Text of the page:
Immunomodulative Function of Azithromycin on Asthmatic Children---Emphasis on Th1/Th2 Cells, T Cell Apoptosis and Dendritic Cell Funtion

  • Lin, Syh-Jae (PI)

Project: National Science and Technology CouncilNational Science and Technology Council Academic Grants

Project Details


Asthma is a chronic inflammatory disease characterized by airway inflammation that are largely mediated by type 2 helper T (Th2) cells, eosinophils and mast cells, which could be controlled by inhaled corticosteroid. Azithromycin (AZM) is widely used in pediatric respiratory tract infections, particularly against Mycoplasma pneumonia. Clinical experience has shown that in addition to bacteriocidal effect, azithromycin possesses intrinsic anti-inflammatory effect, providing another therapeutic benefit for asthmatic children. Our project aims to examine the immunomodulative effect of azithromycin on adaptive immunity in asthmatic children. During the first year, we will examine the anti-inflammatory effects of AZM on cytokine profiles of activated CD4+ T cells (Th0), Th1-biased cells (Th1), and Th2-biased cells (Th2) from both atopic asthmatic children as well as non-atopic controls. Our lab and others have shown that AZM also induced apoptosis in anti-CD3/CD28 activated T cells. It would be of interest to know whether the apoptosis of Th1 and Th2 cells are affected by AZM differentially. Our second year effort will focus on investigating the susceptibility to Fas-mediated and TNF-α-induced apoptosis of Th2 cells. We will detail the kinetics of Fas- and TNF-α-mediated apoptosis and caspase 3 expression along with regulatory effect of AZM. Dendritic cells (DCs) play a central role in the initiation and maintenance of allergic status. Corticosteroids were found to significantly affect DCs. Our third year work will be dedicated to compare the immunomodulative effect of AZM on DC from asthmatic subject with that of steroids. We would also seek to determine the synergistic effect of steroid and azithromycin on DC function. These studies will provide insight for AZM as a potential steroid-sparing asthma therapeutic option.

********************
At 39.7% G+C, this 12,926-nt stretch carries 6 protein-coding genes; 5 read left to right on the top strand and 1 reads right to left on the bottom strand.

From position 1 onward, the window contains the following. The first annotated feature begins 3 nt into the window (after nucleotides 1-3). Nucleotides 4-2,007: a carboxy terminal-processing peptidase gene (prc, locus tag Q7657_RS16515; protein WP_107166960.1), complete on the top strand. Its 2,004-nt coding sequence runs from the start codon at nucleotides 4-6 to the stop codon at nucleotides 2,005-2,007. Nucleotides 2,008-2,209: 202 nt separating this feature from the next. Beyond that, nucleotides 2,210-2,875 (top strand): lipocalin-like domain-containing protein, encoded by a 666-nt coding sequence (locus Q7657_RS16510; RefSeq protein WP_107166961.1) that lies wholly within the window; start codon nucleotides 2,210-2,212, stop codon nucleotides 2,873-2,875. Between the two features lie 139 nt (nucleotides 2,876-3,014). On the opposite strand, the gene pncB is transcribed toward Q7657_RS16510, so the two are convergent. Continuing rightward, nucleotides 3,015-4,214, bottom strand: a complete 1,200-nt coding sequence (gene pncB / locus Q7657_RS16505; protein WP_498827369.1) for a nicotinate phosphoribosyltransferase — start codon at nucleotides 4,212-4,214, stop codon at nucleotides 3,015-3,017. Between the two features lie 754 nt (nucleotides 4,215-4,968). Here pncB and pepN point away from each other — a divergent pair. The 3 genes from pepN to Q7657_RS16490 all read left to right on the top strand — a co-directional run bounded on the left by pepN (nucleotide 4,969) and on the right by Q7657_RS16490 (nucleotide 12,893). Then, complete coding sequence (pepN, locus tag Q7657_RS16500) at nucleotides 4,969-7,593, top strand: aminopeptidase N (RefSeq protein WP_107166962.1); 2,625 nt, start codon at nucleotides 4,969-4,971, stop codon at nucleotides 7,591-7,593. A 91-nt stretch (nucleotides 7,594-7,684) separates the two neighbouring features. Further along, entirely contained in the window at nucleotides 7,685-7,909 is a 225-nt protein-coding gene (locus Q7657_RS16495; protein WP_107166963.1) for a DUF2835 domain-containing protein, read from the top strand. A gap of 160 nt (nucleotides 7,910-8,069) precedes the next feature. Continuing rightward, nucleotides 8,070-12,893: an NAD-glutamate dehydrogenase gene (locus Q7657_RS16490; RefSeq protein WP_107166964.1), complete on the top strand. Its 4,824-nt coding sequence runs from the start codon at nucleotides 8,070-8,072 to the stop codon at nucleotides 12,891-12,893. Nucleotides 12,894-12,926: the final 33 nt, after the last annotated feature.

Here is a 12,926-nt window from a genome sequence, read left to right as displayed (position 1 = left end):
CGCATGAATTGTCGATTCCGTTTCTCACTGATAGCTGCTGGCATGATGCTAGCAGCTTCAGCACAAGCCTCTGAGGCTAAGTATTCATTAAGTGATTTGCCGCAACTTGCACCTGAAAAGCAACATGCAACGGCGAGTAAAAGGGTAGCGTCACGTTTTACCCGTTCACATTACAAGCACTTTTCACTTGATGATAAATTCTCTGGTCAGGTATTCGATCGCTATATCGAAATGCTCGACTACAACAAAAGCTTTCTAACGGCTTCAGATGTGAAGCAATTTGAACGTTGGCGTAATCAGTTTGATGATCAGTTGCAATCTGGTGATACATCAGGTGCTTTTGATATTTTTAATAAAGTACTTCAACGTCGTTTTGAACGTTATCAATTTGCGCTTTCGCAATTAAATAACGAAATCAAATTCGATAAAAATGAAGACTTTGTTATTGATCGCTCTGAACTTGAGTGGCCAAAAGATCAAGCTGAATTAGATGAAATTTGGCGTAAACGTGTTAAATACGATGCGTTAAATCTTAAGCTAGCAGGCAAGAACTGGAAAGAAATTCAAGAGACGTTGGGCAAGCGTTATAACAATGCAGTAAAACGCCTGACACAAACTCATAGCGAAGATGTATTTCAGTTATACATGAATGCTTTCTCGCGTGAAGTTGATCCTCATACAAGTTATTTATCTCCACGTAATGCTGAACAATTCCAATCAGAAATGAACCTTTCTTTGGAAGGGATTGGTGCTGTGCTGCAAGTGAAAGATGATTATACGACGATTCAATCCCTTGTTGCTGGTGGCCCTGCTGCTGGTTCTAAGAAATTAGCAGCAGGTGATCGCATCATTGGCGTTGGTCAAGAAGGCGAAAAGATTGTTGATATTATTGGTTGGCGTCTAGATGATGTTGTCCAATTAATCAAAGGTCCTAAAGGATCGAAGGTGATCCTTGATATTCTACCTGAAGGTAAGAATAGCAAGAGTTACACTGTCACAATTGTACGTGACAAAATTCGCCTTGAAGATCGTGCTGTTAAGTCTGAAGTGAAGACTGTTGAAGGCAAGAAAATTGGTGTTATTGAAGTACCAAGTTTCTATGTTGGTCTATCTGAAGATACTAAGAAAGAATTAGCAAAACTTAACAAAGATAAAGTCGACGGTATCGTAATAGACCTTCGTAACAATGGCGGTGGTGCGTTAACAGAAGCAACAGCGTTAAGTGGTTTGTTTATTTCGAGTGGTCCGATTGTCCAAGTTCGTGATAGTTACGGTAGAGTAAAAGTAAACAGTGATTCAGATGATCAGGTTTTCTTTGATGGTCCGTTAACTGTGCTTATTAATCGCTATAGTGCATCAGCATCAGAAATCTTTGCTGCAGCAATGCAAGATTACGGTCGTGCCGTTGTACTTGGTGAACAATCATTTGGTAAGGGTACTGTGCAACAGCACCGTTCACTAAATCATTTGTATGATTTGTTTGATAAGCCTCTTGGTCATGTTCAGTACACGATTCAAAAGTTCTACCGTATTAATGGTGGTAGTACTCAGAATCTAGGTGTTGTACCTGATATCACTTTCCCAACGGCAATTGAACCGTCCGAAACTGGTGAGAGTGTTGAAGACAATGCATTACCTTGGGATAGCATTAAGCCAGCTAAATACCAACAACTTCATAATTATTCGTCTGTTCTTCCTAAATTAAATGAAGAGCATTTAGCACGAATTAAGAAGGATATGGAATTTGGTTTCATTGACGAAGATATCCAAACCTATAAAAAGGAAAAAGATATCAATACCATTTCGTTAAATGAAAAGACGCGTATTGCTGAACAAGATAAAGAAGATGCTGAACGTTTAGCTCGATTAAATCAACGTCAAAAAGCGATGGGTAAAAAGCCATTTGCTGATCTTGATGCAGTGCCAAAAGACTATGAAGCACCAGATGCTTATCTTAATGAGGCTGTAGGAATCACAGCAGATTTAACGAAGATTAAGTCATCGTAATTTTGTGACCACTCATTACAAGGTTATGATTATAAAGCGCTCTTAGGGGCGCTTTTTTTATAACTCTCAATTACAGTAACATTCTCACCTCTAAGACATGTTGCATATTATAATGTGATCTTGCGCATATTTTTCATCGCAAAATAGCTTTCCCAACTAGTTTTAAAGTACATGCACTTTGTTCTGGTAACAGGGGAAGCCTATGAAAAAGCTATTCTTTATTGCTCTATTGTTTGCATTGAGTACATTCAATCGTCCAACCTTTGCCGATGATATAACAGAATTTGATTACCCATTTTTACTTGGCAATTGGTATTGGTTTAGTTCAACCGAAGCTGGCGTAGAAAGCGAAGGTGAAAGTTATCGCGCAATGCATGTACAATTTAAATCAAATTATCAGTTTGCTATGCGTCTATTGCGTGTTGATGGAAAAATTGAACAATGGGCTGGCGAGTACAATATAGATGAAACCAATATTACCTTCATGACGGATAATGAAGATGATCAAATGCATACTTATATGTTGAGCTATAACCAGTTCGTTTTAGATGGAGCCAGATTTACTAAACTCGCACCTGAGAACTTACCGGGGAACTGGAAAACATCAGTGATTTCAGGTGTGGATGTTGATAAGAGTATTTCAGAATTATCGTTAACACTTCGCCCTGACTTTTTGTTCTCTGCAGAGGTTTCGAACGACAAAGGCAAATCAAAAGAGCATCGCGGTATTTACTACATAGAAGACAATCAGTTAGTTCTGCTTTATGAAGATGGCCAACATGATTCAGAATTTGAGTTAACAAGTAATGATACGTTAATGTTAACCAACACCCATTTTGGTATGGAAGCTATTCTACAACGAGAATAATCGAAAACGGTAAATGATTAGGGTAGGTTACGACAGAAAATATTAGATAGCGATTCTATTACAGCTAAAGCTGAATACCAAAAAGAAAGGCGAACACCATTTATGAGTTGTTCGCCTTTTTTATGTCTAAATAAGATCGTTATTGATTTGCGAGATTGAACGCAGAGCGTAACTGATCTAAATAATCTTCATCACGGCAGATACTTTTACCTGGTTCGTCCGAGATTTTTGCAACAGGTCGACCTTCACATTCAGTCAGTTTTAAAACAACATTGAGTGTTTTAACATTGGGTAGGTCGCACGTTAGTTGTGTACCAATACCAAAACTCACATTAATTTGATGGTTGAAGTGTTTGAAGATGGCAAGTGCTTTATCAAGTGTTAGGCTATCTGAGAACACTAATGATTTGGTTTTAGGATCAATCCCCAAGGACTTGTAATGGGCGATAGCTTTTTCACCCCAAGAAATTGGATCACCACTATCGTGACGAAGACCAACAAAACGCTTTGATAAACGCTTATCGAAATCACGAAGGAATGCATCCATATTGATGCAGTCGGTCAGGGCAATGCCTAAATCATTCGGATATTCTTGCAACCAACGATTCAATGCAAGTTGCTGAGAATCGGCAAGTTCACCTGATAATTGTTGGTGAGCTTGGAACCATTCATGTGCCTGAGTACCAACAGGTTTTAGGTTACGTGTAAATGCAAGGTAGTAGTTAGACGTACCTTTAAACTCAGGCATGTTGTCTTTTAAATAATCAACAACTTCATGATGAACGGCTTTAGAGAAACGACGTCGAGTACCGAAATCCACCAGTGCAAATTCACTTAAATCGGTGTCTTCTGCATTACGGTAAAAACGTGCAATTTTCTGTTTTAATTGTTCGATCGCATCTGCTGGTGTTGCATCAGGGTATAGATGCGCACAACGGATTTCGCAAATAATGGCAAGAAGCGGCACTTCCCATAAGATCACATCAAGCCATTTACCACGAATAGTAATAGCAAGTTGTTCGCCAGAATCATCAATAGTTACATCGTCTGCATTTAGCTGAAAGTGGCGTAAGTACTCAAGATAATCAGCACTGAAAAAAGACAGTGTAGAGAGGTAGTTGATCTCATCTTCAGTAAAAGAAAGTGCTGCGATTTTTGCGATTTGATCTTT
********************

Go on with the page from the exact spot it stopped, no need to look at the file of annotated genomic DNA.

Project IDs

Project ID:PC9902-1702 
External Project ID:NSC98-2314-B182-003-MY3
Effective start/end date01/08/1031/07/11


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